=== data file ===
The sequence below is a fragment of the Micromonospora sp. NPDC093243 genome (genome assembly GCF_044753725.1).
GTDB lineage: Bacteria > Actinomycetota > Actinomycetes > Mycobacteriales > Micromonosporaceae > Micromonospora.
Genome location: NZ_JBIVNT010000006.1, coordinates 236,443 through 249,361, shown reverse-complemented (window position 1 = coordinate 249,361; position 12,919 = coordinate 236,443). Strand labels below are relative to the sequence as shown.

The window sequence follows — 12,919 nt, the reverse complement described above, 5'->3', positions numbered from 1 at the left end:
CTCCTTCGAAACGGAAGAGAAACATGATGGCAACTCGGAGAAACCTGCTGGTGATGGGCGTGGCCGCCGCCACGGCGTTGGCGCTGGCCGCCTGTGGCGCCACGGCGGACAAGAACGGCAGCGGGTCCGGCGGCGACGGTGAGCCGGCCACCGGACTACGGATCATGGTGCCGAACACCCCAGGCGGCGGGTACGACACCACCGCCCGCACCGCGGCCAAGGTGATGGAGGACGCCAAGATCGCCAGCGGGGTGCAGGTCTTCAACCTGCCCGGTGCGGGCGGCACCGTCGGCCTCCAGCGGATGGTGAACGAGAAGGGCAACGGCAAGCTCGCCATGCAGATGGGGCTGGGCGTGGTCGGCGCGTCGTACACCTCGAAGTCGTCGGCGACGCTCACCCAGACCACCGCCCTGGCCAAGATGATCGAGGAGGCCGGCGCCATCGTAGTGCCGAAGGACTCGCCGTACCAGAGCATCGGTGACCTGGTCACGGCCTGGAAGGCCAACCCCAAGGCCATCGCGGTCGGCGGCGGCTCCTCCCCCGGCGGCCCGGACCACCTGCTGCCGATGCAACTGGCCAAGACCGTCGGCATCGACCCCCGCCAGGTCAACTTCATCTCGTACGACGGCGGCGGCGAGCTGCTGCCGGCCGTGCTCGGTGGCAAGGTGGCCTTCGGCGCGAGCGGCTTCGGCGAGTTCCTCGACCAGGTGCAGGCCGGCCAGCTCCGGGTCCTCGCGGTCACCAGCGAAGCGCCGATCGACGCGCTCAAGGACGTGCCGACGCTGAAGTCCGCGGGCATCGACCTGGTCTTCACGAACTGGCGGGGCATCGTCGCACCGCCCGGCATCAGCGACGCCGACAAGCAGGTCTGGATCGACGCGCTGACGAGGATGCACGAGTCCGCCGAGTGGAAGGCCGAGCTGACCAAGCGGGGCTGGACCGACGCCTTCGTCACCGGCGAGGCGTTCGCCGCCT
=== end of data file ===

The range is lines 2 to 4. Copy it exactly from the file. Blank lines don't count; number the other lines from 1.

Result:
GTDB lineage: Bacteria > Actinomycetota > Actinomycetes > Mycobacteriales > Micromonosporaceae > Micromonospora.
Genome location: NZ_JBIVNT010000006.1, coordinates 236,443 through 249,361, shown reverse-complemented (window position 1 = coordinate 249,361; position 12,919 = coordinate 236,443). Strand labels below are relative to the sequence as shown.

The window sequence follows — 12,919 nt, the reverse complement described above, 5'->3', positions numbered from 1 at the left end: